History of Dzongsar Monastery
Throughout its dozen or so centuries of history, the Dzongsar Monastery (རྫོང་སར་དགོན།) has seen expansion, transformation, utter destruction and ultimately, rebirth. While it may not have been restored to its former glory, what the monastery has seen and accomplished over the years is nonetheless remarkable.
Located in Dege County, in the Garze Tibetan Autonomous Prefecture of Sichuan, the Dzongsar Monastery was founded in 746. From Dege town, it is roughly a 100km drive that takes a couple of hours due to a poor road. The first structure built here was the small Jowo-Lha-Chig-Kar-Chig temple along and shrine by a Bonpo Lama. Sometime between this event and 1275, the temple was changed into a Nyingma temple and then a Kadampa temple. In 1275 however, on a return trip from China, Drogön Chögyal Phagpa founded a new Sakya monastery on the site and has remained a part of that sect until this day.
Until its destruction in 1958, Dzongsar Monastery housed nearly 500 monks and numerous other visitors who came to the monastery to speak with the monks there. The monastery had expanded to twenty-three temples and dozens more sacred and religious halls and rooms, several of which were retreat centers.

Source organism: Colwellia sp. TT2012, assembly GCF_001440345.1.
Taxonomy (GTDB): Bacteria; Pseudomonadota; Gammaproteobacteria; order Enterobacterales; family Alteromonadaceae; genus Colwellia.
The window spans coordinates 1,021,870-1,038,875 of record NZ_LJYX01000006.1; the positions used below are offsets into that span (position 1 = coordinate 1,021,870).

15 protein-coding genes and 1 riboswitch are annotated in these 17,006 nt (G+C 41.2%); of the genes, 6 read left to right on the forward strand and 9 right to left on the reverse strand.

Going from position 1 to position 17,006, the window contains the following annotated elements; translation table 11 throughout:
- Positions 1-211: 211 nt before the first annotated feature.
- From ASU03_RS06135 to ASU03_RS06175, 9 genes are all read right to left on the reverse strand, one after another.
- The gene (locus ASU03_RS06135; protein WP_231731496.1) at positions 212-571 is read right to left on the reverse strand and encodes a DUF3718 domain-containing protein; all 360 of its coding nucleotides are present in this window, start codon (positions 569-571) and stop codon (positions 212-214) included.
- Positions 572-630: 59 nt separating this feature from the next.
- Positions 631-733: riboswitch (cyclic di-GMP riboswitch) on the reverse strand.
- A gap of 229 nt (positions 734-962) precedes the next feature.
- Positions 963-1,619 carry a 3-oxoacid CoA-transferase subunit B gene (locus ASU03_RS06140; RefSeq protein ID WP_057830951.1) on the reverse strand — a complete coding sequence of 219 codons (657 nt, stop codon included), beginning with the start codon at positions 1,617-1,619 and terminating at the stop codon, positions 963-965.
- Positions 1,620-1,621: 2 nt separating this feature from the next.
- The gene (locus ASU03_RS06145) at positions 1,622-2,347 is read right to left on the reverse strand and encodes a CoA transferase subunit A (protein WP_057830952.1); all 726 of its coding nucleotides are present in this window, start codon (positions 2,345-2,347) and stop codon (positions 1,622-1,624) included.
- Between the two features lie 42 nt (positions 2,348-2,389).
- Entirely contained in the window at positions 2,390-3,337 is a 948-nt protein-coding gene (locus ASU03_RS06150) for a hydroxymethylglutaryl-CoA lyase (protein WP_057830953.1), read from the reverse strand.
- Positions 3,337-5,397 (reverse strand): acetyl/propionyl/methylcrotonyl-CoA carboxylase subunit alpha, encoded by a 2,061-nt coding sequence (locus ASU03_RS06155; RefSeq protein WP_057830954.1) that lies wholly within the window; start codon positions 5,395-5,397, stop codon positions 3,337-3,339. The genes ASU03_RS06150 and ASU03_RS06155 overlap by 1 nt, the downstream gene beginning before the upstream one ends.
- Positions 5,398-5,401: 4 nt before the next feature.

Dwelling for the Dzongsar monastic community
Having changed sects on numerous occasions, the teachings here over the years have become very flexible with eight different sects being taught at the school currently. Prior to 1958, in conjuncture with its openness to different sects, Dzongsar Monastery housed a rare collection of Rime teachings and scriptures assembled by advocates of the Rime movement over the course of many years.
1958 and Beyond
Due to the violent nature of the rebellion in the late 1950’s in Tibet, all the temples at Dzongsar Monastery were destroyed including the only original structure from 746, the Bonpo Shrine. Starting from nothing, reconstruction on the monastery began in 1983 and today the monastery is only a fraction of its former glory with six temples being built since that time.
A fair amount of construction was reserved for the rebuilding of residences to house the monastic population. Because of the reconstruction, there are more than two hundred monks housed on site today and the main temples cover an area of roughly 12 acres. After years of sitting without use, the monastic school continues with its policy of openness and flexibility in its teachings.
View of the valley from the ridge above Dzongsar Monastery
In addition to being known for its history, reconstruction and openness, Dzongsar Monastery is also known for its incense. Dzongsar Tibetan Incense Sticks and Dzongsar Tibetan Incense Powder are the two commercially sold brands from the monastery. The incense has grown popular over the years and is even said to have a kind of healing effect on the mind, body and soul. Created from the natural herbs of the Eastern Tibetan highlands, many say the powerful incense can even prevent infectious diseases.